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When was the word "India" used first time.

prasad1

Gold Member
Gold Member
Nivedita Kannan:
Then recently I came across that word in my spanish class. We were reading about Mexico and Latin American countries. The words like Indians, Indiana were often repeated.When I asked my Mexican teacher naively whether they are referring to Red Indians. She said, no no they are the natives of the countries. They are the people who follow the actual tradition, religion and culture of the country . But there are very very few of them .(Almost the entire American land has been converted to Christianity/Catholic by the Europeans.) So why are they called Indians I had asked. She told this word comes from the Latin root "indegena" !!

Voila !! We all know the word " indigenous " don't we? It means ,originating from a region or inherent character of a region.All the languages of the European countries, English, Dutch, Portuguese, French, Spanish etc. have Latin root. And Europeans ruled most of the world. They had already conquered the West before coming to the East. They were used to calling the natives as Indians there. So when they pitched up in Bengal , they called it the East India Company. Europeans came to India during the Mughal reign. As far as I have read no one has referred to Bharat/Hindustan as India till the Europeans came. (I keep telling 'Europeans' because there were British, Portuguese and French who came looking for us!!)

So my conclusion:

'India' has everything to do with the word 'Indigenous' and very little to do with the word 'Indus' because the Persians who came through Indus did not call it India and the Europeans in whose era the name 'India' caught up, did not come through Indus!

'Hindusthan' might be a derivative of 'Indus', but not 'India' is my strong opinion!

 
OP
prasad1

prasad1

Gold Member
Gold Member
Nishant Singh:
,

If Vedas, Geeta, Upanishads, Puranas, Ramayan, Mahabharat, or any other Sanatan dharma granths have mentioned word Hindu ?? ...No .. it is not a native word nor you can find it in Vedic scriptures. The word Hindu is found, of course, in Persian literature. Hindu-e-falak means “the black of the sky’ and Saturn.”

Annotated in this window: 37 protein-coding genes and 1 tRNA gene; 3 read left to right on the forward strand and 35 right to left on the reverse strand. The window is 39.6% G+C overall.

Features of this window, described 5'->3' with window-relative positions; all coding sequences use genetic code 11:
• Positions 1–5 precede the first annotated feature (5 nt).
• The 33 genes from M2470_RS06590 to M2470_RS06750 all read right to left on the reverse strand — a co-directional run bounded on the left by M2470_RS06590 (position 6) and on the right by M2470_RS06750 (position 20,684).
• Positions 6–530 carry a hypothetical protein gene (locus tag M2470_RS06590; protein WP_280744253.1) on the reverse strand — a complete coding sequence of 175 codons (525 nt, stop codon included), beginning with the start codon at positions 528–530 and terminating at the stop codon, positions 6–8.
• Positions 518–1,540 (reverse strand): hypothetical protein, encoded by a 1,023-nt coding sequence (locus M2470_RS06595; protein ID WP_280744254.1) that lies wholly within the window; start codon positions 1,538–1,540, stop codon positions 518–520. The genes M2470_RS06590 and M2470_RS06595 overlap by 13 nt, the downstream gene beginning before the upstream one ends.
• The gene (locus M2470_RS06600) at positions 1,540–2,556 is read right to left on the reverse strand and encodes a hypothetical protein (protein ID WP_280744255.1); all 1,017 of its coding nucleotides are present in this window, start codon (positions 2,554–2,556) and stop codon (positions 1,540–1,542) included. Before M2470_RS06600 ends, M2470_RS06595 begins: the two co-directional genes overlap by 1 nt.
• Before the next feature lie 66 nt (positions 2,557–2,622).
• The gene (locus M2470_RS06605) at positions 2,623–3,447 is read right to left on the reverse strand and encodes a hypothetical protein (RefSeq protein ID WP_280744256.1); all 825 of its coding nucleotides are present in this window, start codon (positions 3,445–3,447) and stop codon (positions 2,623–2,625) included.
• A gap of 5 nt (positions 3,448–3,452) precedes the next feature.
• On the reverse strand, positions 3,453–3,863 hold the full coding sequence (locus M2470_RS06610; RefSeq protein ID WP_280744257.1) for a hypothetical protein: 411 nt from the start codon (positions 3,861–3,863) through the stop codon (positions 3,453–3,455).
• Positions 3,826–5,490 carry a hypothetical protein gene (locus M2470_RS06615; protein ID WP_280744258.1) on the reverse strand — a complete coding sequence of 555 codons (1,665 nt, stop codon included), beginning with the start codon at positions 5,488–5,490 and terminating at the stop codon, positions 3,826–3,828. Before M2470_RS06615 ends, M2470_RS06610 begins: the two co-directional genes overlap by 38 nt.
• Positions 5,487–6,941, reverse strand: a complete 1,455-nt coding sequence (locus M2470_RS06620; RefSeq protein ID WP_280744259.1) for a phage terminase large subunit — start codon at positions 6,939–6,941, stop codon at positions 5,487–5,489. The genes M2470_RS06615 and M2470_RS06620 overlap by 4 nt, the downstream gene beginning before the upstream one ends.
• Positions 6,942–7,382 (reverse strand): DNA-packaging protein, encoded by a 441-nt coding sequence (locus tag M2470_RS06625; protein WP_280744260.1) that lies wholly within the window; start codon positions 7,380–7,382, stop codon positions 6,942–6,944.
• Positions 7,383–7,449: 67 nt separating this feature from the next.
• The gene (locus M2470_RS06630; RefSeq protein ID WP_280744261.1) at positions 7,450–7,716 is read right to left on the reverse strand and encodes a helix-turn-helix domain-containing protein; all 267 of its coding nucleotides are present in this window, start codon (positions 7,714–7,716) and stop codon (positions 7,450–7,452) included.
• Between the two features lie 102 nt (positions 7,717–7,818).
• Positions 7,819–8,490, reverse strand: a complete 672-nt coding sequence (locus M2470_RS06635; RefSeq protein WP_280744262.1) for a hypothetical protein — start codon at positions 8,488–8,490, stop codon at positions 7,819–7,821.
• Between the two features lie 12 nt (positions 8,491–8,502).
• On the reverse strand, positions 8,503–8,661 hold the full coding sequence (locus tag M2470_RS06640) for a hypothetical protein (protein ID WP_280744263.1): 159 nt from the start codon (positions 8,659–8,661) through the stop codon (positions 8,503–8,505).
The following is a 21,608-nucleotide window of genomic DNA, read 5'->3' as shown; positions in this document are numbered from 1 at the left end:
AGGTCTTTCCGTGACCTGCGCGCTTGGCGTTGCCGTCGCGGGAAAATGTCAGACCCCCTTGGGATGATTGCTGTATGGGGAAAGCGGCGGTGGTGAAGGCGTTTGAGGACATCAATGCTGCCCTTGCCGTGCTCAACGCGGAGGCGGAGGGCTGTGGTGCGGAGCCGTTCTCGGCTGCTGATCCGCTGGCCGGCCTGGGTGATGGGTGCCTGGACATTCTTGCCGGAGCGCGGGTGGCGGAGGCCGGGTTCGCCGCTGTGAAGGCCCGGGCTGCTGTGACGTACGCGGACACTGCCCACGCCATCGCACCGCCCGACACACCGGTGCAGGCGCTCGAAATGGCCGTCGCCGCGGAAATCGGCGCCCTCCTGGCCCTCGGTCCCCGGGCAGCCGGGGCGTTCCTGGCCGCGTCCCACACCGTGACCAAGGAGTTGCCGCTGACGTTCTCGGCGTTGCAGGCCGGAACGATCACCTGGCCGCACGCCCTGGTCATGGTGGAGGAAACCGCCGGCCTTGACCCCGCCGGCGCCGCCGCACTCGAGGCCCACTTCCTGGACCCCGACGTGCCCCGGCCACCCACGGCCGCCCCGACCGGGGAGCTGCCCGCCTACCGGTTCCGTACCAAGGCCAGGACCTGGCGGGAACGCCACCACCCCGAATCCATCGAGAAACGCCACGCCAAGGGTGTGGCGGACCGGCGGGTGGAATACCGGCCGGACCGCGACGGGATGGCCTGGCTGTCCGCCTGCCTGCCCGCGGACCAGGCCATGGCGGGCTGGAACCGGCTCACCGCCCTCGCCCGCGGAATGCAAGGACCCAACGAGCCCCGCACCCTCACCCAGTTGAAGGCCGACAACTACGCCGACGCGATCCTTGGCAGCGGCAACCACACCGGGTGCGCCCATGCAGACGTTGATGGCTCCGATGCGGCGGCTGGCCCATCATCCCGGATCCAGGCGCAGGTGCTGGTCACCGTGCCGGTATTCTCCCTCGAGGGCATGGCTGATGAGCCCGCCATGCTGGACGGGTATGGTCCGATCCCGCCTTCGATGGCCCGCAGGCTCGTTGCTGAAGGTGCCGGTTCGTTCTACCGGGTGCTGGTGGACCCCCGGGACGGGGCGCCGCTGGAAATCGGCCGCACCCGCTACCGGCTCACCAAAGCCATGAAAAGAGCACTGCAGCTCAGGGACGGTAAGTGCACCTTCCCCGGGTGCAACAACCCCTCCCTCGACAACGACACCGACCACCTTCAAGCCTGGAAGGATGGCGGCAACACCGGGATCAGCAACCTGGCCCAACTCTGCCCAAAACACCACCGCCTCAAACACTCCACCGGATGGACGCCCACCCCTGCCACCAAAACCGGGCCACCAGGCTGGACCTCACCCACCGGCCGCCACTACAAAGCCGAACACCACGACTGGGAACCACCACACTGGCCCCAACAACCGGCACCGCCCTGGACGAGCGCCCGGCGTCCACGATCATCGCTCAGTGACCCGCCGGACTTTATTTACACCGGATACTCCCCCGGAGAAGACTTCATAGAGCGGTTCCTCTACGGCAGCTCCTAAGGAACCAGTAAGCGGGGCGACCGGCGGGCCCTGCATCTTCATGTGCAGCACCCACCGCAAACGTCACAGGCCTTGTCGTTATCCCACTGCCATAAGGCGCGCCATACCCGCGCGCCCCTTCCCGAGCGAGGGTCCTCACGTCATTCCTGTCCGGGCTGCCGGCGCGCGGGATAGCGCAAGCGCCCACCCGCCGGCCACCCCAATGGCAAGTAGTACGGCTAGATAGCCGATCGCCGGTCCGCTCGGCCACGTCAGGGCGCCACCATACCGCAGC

In the Arabic language Hind not Hindu means nation. the name Hindu was given by the Persians to the people of our country when they landed on the sacred soil of Sindhu.” [R. N. Suryanarayan, Universal
Religion, p 1-2, published from Mysore in 1952.]

“Some say that this word Hindu is a corrupt form of Sindhu because Persian people had difficulty pronouncing 'S'of Sindhu and they called people living on the banks of Sindhu river Hindu but this is wrong because Sindhu was the name of the river and not the name of the community. Moreover, it is
correct that this name has been given to the original Aryan race of the region by Muslim invaders to humiliate them. In Persian, the word Hindu means slave, and according to Islam, all those who did not embrace Islam were termed as slaves.” [Maharishi Shri Dayanand Saraswati Aur Unka Kaam, edited by Lala Lajpat Rai, published from Lahore in 1898, in the chapter of introduction.]

Besides, a Persian dictionary titled Lughet-e-Kishwari, published in Lucknow in 1964, gives the meaning of Hindu as ‘chore (thief), dakoo (dacoit), raahzan (waylayer), and ghulam (slave)’. Yet according to another dictionary named Urdu-Feroze-ul-Laghat – part 1 (p 615), the meaning of the word Hindu is as under: In Turkish: chore, raahzan and lutera (looter). In Persian: ghulam (slave), barda (obedient servant), sia faam (black color) and kaalaa (black). The hypothesis that Persians had difficulty in pronouncing Sindhu is
baseless and preposterous. For example, how do the Persians who are SHIA MUSLIMS pronounce words like Shia, Sunni, and Shariat? In Punjabi, there are many, many words of Persian origin, which start with “s” and “sh.” For example, sardar or sirdar (leader), shaheed (martyr), shhadat (martyrdom) shair (lion), sahir (town), sar (walk) shayer (poet), shakar (sugar), sja (punishment), siahi (black ink), siah(black) and so on. The word Punjab is also derived from Persian panch and aab (five waters).